As we began to farm and harvest, we realised that we also needed to learn how to preserve food for longer. There were times when we had too much of a vegetable and there were times when we had nothing. There were also times when we could not farm or harvest because of the rains. So it was important that we optimise the output in the months favourable for farming and store the food for longer while retaining their nutritive value and vitality.
We had learnt about cold storage where the food is kept dry, cold and in dark to slow down the activity of the microbes and their enzymes to keep the food fresh for longer. But it is difficult to achieve the ideal conditions with limited technology and we needed a method that was easy and did not require major investment.
Alternatively, by guiding the activity of the beneficial microorganisms through fermentation, we can prevent decomposition and create decalicies.
Fermentation is essentially transformation of nutrients by micro-organisms and their enzymes. These microorganisms (bacteria or fungi) can either occur on the food naturally (wild fermentation) or can be introduced as starter cultures (an established ferment or microbial community).
Every raw food (fruits, vegetables, milk etc.) is host to a diversity of microorganisms. By manipulating the environment, we can favour the desirable microorganism to transform our food into a more stable, nutritious form with a characteristic ferment flavour, which is usually very different from the original food.
Also, The fermenting bacteria/fungi are cultured in an anaerobic (without air/oxygen) environment.Thus, fermentation is a process of producing energy from nutrients without oxygen.
Fermentation has been used since thousands of years to preserve and add value to the raw food products. The practices of fermentation have evolved over time through close observation of natural phenomenon and trail and error, and have been passed on through generations, some of which are commonly known, some are culinary secrets and some are forgotten and lost.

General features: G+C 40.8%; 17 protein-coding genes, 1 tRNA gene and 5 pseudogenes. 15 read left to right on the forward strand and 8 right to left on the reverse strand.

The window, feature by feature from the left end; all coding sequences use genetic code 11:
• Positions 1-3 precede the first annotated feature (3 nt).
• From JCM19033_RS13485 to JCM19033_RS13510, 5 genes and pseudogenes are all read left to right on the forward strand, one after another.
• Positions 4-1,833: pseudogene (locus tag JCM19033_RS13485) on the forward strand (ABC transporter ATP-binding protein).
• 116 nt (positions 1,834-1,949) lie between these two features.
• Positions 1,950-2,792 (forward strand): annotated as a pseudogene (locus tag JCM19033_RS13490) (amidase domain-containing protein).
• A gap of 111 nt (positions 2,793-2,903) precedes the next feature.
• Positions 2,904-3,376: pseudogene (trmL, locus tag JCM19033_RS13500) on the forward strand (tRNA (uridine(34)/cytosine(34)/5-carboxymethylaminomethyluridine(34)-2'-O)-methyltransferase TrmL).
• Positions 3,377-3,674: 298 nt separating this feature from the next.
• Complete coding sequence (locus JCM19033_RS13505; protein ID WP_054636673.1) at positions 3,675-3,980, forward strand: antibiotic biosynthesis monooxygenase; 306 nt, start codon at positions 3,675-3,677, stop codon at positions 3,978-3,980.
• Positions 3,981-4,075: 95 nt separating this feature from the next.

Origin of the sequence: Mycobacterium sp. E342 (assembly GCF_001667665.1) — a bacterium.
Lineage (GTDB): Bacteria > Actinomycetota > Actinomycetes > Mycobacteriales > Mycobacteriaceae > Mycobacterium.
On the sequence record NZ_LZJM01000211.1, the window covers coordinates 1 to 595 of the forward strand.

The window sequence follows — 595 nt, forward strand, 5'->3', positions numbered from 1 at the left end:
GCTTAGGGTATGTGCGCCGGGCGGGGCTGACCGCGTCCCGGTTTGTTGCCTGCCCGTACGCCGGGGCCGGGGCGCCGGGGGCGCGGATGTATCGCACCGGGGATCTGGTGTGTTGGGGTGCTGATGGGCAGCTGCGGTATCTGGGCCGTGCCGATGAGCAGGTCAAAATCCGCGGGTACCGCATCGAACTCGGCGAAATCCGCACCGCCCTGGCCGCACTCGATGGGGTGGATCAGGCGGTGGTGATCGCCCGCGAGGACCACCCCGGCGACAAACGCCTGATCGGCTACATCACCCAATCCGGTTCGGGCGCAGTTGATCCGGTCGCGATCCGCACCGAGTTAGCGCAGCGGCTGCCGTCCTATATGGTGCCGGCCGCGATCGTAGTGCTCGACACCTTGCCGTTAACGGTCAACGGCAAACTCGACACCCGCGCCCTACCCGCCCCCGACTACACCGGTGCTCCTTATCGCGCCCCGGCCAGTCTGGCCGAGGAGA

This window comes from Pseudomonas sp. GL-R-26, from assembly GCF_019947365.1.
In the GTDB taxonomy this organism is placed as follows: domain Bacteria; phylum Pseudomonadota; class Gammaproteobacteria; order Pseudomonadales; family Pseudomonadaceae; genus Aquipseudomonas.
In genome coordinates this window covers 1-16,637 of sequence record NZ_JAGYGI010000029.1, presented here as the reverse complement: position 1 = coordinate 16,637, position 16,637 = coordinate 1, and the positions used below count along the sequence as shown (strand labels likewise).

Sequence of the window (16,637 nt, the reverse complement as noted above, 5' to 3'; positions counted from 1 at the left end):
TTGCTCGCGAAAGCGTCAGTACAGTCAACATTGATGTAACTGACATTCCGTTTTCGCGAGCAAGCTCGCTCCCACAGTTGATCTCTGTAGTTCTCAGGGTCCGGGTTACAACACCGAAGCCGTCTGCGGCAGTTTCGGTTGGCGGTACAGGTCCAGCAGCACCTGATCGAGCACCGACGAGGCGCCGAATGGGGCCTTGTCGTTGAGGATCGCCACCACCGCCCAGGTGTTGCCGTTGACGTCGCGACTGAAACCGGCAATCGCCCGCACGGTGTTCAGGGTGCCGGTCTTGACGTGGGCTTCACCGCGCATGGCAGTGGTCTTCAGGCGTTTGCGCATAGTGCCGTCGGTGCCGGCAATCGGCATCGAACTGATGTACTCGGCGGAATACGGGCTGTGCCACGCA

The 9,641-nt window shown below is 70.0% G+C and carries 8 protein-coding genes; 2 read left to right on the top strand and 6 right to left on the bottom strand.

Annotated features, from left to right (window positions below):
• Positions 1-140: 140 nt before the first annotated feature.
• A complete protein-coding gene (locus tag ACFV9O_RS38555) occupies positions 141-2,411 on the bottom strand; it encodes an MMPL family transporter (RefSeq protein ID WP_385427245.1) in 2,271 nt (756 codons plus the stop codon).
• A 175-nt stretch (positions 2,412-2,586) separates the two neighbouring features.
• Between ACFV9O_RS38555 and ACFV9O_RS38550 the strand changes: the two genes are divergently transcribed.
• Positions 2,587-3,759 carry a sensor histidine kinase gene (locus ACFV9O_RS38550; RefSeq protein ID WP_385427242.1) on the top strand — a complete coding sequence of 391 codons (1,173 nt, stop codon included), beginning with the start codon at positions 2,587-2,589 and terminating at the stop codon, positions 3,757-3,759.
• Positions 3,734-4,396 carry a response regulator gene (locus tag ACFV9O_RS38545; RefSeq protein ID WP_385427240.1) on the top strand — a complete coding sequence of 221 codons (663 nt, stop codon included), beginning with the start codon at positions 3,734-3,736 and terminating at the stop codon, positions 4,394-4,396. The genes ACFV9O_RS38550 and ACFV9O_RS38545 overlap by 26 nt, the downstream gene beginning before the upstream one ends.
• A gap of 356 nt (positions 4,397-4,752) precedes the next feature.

HOW TO START:
With a little patience and understanding, anybody can learn to work with these microscopic beings, keep them happy and alive, so that they can protect our food and its goodness and flavour for longer.
Preservation by acidification (by lactic acid or acetic acid) is the most common way used in fermentation. The acidifying bacteria, besides crowding out the other bacteria, also produce inhibitory substances such as hydrogen peroxide and other antibacterial compounds, thus creating a selective environment which limits the growth of pathogenic microorganisms.
All vegetables are pre inoculated with native lactic acid bacteria, enough to initiate fermentation. Hence,in case of vegetables we do not need a started ferment. However, juices from old ferments can be used to speed up the process.
We have tried and relished fermented cabbages, carrots, beetroots, garlics, radishes, radish leaves, broccolis, turnips, kohlrabis and plums.